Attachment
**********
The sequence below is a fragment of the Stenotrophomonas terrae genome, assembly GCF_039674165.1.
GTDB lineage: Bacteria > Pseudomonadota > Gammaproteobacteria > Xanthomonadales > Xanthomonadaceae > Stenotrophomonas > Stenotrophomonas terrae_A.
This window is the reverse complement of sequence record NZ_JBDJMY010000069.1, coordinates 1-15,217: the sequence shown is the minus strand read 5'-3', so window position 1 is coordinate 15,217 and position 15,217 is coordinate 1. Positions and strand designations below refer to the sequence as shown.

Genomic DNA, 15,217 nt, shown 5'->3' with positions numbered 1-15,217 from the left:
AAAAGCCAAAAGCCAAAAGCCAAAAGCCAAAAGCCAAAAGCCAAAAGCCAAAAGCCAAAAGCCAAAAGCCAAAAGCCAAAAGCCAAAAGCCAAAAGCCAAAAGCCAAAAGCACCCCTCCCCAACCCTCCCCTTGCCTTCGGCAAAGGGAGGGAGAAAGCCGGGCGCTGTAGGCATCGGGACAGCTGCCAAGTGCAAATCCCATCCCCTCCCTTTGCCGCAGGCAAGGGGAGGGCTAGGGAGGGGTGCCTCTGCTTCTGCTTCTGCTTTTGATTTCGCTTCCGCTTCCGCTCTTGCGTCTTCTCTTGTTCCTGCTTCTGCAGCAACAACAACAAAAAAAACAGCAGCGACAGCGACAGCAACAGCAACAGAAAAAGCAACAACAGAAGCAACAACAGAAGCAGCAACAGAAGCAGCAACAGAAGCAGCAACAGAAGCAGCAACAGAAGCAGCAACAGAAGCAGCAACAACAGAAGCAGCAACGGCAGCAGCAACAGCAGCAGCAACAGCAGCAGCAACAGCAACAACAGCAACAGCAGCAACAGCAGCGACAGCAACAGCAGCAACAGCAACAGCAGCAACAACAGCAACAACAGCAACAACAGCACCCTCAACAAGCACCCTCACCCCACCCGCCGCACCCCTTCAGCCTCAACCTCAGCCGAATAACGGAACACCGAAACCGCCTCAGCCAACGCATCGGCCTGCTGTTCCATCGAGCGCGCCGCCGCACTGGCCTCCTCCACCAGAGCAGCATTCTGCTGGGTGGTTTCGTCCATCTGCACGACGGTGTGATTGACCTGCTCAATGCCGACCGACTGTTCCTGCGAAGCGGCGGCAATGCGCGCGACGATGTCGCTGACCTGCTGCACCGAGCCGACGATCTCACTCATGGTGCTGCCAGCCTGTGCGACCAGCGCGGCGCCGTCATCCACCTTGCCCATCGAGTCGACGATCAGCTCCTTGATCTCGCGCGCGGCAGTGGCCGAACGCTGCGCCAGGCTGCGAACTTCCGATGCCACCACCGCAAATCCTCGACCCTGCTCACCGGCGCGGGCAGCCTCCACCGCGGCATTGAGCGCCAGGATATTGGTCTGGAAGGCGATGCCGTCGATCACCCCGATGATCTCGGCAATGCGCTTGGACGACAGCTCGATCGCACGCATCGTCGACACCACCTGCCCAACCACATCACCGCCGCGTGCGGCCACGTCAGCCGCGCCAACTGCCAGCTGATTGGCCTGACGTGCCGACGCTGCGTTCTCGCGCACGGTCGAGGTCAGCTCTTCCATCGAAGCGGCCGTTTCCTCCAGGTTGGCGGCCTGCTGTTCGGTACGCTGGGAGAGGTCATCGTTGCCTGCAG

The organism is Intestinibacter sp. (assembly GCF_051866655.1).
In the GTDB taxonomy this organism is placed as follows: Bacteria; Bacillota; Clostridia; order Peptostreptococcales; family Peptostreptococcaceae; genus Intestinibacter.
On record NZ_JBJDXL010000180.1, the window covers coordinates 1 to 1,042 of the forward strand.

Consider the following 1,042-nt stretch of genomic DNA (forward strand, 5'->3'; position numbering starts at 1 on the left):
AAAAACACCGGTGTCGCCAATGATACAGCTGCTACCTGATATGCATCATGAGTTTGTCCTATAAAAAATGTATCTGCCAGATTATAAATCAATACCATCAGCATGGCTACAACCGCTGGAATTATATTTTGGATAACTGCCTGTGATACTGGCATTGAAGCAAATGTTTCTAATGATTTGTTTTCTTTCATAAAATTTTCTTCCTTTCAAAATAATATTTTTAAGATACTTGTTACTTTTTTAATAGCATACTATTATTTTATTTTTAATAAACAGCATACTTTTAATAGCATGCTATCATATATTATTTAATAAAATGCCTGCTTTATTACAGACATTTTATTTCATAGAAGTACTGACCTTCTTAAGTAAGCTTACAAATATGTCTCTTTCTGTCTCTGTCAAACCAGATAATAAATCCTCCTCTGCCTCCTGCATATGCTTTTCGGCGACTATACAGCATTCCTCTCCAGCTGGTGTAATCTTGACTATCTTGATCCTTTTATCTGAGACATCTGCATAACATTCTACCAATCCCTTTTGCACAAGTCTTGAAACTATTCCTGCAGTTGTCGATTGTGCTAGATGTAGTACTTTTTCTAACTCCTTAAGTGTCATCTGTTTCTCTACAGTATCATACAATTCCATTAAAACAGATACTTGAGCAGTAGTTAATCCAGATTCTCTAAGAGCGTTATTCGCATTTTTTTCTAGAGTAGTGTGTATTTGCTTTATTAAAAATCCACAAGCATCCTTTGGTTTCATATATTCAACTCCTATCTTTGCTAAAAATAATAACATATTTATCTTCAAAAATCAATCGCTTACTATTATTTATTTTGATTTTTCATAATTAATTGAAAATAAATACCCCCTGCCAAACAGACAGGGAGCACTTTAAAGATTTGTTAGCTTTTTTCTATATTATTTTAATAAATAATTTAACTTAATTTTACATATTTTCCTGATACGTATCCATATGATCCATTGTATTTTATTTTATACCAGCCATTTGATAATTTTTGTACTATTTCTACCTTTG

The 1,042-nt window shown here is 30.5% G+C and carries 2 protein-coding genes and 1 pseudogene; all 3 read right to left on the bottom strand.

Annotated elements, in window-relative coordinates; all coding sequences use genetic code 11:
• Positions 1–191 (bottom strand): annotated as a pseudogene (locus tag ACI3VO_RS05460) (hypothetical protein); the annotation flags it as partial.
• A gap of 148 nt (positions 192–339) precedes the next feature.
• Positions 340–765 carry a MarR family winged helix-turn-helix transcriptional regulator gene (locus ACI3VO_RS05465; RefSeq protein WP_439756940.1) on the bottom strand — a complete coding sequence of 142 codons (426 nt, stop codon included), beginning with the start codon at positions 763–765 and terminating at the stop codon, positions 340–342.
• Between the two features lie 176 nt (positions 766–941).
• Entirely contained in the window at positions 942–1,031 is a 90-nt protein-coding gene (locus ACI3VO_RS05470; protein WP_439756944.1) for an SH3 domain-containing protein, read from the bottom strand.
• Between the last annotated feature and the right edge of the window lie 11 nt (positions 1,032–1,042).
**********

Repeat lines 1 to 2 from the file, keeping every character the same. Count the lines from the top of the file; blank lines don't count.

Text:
The sequence below is a fragment of the Stenotrophomonas terrae genome, assembly GCF_039674165.1.
GTDB lineage: Bacteria > Pseudomonadota > Gammaproteobacteria > Xanthomonadales > Xanthomonadaceae > Stenotrophomonas > Stenotrophomonas terrae_A.